Industrialization is a process of economic and social change which shifts the centres of economic activity onto the focus of work, wages and incomes. During the second half of the nineteenth century, the United States and Canada experienced an urban revolution incomparable in world history up to that point in time. Industrialization brought major changes among people in society, technology, and the North American economy.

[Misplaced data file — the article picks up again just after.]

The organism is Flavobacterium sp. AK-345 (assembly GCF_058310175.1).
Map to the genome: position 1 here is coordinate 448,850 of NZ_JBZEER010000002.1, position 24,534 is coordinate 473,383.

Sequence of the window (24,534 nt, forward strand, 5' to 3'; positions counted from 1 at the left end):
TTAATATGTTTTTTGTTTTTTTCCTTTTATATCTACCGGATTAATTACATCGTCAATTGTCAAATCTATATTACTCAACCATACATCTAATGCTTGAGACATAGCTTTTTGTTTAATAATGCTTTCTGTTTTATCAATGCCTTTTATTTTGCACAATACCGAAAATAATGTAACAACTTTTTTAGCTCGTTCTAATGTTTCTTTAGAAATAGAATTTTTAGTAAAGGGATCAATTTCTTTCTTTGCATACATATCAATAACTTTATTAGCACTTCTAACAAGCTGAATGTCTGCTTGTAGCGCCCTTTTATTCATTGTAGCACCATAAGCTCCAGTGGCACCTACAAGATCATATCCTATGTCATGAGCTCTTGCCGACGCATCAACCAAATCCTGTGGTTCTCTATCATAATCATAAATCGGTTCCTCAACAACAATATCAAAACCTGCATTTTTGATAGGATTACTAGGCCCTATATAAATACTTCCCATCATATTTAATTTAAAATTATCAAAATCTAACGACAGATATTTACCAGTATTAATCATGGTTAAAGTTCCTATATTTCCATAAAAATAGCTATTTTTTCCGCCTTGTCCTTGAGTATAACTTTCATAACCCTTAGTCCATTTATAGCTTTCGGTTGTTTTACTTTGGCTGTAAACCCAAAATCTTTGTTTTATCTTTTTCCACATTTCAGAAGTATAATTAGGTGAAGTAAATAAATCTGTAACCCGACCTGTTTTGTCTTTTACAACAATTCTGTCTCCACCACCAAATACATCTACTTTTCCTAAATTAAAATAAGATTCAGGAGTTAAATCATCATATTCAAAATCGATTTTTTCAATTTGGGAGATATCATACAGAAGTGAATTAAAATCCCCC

The industrial revolution shaped the society of North America into what it is today, a land of diversity and multiculturalism. In the United States between 1860 and 1910, the urban population grew from 6 million to 44 million. The United States was changing from rural life to urbanized cities. By 1920, more than half of the population lived in urban areas. The rise of big cities during the nineteenth century created a unique urban culture. People from different ethnic and religious backgrounds came into the cities and settled down. They came in search of jobs, wealth, and new opportunities. Nineteenth century American industrialization relied upon poverty and immigration for its success. Industrialization grew due to an increase of workers and cheap labour. This is the reason why the industrial revolution brought huge numbers of new immigrants from every part of the world. Their arrival to America brought the labourers that the industries and factories needed. Their arrival also created unsightly racial and ethnic tensions. From 1820 to 1900, about 20 million immigrants entered American ports, more than half of them coming after the Civil War. Immigrants thought of America as a land of opportunity and felt that they only needed to make to trip across the ocean to become successful. The "roads paved with gold" theory led to the downfall of the vast majority of immigrants. They came with huge aspirations but ended up working for extremely low wages and living in awful living conditions.